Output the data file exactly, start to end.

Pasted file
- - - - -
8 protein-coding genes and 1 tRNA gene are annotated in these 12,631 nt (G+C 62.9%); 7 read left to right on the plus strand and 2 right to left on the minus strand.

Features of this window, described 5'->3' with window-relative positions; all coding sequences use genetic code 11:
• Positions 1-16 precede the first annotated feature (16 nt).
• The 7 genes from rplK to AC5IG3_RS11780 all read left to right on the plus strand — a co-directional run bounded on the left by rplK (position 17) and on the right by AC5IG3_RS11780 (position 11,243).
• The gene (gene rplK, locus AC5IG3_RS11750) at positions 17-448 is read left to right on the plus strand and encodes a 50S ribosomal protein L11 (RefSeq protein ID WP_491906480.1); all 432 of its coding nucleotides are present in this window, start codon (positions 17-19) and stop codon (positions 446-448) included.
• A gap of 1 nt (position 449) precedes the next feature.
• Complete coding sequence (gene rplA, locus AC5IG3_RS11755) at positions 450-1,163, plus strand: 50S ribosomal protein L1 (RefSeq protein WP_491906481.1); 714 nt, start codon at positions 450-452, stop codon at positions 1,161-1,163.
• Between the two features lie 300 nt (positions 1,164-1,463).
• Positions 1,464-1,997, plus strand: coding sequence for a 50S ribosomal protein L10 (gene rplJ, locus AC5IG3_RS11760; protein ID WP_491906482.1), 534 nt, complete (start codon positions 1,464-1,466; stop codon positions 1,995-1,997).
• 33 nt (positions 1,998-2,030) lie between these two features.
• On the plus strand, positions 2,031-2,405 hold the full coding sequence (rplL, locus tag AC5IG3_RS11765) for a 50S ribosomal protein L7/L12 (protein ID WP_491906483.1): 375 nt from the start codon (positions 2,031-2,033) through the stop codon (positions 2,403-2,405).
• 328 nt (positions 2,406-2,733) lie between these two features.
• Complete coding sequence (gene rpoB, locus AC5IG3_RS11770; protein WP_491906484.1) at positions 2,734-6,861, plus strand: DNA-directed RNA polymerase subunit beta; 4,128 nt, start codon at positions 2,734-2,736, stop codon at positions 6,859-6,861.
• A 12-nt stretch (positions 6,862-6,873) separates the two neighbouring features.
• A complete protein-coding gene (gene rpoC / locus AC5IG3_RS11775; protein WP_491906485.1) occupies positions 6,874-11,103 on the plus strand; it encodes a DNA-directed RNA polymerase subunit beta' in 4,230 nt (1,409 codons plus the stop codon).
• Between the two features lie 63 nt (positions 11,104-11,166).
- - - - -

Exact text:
8 protein-coding genes and 1 tRNA gene are annotated in these 12,631 nt (G+C 62.9%); 7 read left to right on the plus strand and 2 right to left on the minus strand.

Features of this window, described 5'->3' with window-relative positions; all coding sequences use genetic code 11:
• Positions 1-16 precede the first annotated feature (16 nt).
• The 7 genes from rplK to AC5IG3_RS11780 all read left to right on the plus strand — a co-directional run bounded on the left by rplK (position 17) and on the right by AC5IG3_RS11780 (position 11,243).
• The gene (gene rplK, locus AC5IG3_RS11750) at positions 17-448 is read left to right on the plus strand and encodes a 50S ribosomal protein L11 (RefSeq protein ID WP_491906480.1); all 432 of its coding nucleotides are present in this window, start codon (positions 17-19) and stop codon (positions 446-448) included.
• A gap of 1 nt (position 449) precedes the next feature.
• Complete coding sequence (gene rplA, locus AC5IG3_RS11755) at positions 450-1,163, plus strand: 50S ribosomal protein L1 (RefSeq protein WP_491906481.1); 714 nt, start codon at positions 450-452, stop codon at positions 1,161-1,163.
• Between the two features lie 300 nt (positions 1,164-1,463).
• Positions 1,464-1,997, plus strand: coding sequence for a 50S ribosomal protein L10 (gene rplJ, locus AC5IG3_RS11760; protein ID WP_491906482.1), 534 nt, complete (start codon positions 1,464-1,466; stop codon positions 1,995-1,997).
• 33 nt (positions 1,998-2,030) lie between these two features.
• On the plus strand, positions 2,031-2,405 hold the full coding sequence (rplL, locus tag AC5IG3_RS11765) for a 50S ribosomal protein L7/L12 (protein ID WP_491906483.1): 375 nt from the start codon (positions 2,031-2,033) through the stop codon (positions 2,403-2,405).
• 328 nt (positions 2,406-2,733) lie between these two features.
• Complete coding sequence (gene rpoB, locus AC5IG3_RS11770; protein WP_491906484.1) at positions 2,734-6,861, plus strand: DNA-directed RNA polymerase subunit beta; 4,128 nt, start codon at positions 2,734-2,736, stop codon at positions 6,859-6,861.
• A 12-nt stretch (positions 6,862-6,873) separates the two neighbouring features.
• A complete protein-coding gene (gene rpoC / locus AC5IG3_RS11775; protein WP_491906485.1) occupies positions 6,874-11,103 on the plus strand; it encodes a DNA-directed RNA polymerase subunit beta' in 4,230 nt (1,409 codons plus the stop codon).
• Between the two features lie 63 nt (positions 11,104-11,166).